The Bedroom Tax, besides being a ruse by the government to siphon off more money from the poor towards their multimillionaire mates, is also anathema to social mobility. Outside the home, it reduces the already stretched spending power of affected citizens even further. It prompts a shift towards eroding the social housing sector in favour of private landlords. Therefore, as well as the choice of heating and/or eating, our town centres will become even more sparse than at present, interrupted by Payday Loan shops, Bookmakers and discount stores.
Closer to Home
The constituency where I reside, Denton and Reddish, will see 1,292 citizens affected by the Bedroom Tax. This is likely to have the most profound effects in Haughton Green and Dukinfield, both of which have a high proportion of ex-municipal housing stock. Whilst Lord Snooty and His Pals gain a £100,000 tax cut, the metaphorical Gasworks Gang – us, the proletariat (should we claim Housing Benefit and happen to have one bedroom too many) – will lose £726 per annum. Though this seems like Lord Snooty’s bar bill, it is a substantial loss for affected fellows within my constituency. Any attempt to make up that shortfall would mean going into debt or trying to find suitable work – an almost impossible task if you happen to live in Dukinfield, Denton or Audenshaw (and of course the rest of Tameside outside my constituency).
Recent reports have stated that Greater Manchester would be the worst hit area for the Bedroom Tax. The last 60 years has seen an increase in social housing, a mix of inherited ex-municipal properties and housing association stock. The latter have formed part of regeneration schemes, intermingled with private housing stock. The former, thanks to the combined efforts of local authorities’ modernisation of existing housing stock and slum clearance projects.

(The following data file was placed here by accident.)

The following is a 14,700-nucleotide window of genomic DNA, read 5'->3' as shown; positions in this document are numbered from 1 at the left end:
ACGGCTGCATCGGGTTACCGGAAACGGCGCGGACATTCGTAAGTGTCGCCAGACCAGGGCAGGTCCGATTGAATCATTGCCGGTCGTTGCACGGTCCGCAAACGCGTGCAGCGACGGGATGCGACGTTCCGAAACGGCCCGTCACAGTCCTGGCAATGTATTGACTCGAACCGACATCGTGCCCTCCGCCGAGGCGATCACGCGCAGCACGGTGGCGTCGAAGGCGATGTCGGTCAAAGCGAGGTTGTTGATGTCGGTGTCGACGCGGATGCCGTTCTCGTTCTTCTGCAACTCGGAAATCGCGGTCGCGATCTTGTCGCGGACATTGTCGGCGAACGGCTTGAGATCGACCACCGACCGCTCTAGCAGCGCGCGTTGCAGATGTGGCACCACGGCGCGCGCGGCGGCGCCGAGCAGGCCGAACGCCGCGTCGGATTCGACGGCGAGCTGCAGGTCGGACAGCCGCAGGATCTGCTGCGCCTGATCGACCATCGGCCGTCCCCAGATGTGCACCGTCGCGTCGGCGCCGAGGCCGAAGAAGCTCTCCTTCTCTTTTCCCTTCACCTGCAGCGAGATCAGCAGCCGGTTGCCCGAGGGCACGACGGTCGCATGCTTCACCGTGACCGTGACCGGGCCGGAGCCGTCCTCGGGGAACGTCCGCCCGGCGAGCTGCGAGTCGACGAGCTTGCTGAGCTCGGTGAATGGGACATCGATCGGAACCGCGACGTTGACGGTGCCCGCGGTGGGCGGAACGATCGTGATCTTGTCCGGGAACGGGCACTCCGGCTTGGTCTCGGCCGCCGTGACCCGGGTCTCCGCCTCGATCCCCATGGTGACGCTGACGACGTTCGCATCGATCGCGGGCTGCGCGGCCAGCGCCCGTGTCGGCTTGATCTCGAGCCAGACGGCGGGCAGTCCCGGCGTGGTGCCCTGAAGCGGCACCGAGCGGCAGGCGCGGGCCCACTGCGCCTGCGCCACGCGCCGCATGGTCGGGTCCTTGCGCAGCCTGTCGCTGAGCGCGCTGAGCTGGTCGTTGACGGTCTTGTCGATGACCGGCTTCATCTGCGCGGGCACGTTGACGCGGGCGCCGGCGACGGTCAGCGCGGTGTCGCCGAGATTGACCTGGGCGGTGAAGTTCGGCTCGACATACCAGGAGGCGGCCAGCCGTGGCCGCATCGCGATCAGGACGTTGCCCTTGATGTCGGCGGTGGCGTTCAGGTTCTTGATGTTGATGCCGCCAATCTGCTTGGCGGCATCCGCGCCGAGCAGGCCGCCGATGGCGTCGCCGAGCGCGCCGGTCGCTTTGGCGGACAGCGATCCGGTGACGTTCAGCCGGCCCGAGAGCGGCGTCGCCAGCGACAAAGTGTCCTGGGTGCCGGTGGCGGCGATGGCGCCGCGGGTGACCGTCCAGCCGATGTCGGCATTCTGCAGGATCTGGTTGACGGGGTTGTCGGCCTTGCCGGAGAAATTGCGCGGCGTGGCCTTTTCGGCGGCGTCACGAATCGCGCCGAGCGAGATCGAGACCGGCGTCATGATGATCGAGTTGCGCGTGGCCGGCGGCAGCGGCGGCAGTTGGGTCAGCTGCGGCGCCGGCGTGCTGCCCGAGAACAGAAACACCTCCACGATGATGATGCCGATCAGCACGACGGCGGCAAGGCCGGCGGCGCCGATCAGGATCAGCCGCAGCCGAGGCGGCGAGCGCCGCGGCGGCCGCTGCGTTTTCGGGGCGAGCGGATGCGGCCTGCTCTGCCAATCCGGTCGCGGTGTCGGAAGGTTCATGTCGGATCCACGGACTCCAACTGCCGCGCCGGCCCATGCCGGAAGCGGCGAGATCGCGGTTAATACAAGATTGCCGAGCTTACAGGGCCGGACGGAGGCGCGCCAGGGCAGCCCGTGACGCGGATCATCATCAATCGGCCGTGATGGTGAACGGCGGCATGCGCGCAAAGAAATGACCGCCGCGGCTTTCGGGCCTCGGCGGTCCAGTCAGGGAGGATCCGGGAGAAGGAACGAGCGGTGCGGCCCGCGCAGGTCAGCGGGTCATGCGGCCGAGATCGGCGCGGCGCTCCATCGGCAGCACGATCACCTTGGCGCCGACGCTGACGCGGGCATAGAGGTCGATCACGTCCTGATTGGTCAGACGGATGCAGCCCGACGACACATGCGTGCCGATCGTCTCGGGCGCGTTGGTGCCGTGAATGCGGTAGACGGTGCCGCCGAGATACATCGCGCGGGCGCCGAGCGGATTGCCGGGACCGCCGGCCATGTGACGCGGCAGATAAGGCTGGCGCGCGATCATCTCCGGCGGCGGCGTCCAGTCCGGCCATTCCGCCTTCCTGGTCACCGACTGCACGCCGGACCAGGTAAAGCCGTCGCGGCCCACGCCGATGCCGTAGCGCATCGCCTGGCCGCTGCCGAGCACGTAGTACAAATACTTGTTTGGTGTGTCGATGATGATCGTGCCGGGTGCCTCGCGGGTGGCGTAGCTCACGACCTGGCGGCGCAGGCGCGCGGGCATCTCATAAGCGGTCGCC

Given the gravitational pull of Manchester city centre’s economy, this has made for expensive private rents, aimed at students and professional residents. Without social housing, a fair number of Greater Manchester’s residents would otherwise be priced out. Not only in South Manchester, but also in well-to-do areas such as Hale, Saddleworth and Worsley. Once forced away from social housing, their options would be reduced further, possibly leading to homelessness, squatting, moving to a care home or returning ‘home’ to parents.
Expect to see in the next year a rapid rise in homelessness, overcrowded properties, disabled persons being denied their independence and more depressed town centres. The number of appeals against Bedroom Tax, along with Housing Benefit claims will stretch the already slimmed down councils even further. People will die from either starvation or hypothermia. Foodbanks will be stretched even more (some are already close to running out of stocks just now!).
It was claimed the Spare Room Subsidy would be a solution to the UK’s housing shortage. There are more positive ways of solving the UK’s housing shortage besides a draconian ‘Bedroom Tax’, such as reviving the Pathfinder programme, postponed within weeks of the ConDems entering office. There should be incentives to allow the conversion of spare rooms into offices, which would allow employees to work from home and reduce carbon emissions caused by travel. Why stop at offices? What about a campaign to encourage the conversion of spare bedrooms into study rooms, art studios, playrooms, rehearsal space, home recording studios or libraries? How about a proper Mansion Tax, some of which could be used to fund social housing schemes?
In the short to medium term, we should channel our efforts towards the total abolition of the Spare Room Subsidy, and replace that with a Mansion Tax. Then, look towards introducing rent controls, creating what could be classed as a ‘Social Rent’. In the long term, we need a focused house building programme, a new generation of Homes Fit For Heroes with central heating, renewable energy and a charging point for electric cars in each garage – generated by solar panels or miniature windmills.
The Bedroom Tax is fundamentally flawed from start to finish, socially and fiscally, one which should have been strangled at birth. Socially, families will be broken. Fiscally, it’s a continuation of the ConDems’ Robin Hood in Reverse financial policies, one where Lord Snooty and His Pals suck the lifeblood of each and every centre besides their enclaves.
Mind the gap: Bunkerton Castle’s finest have made it much wider, and it is set to swell thanks to their economic incompetence.
S.V., 15 March 2013.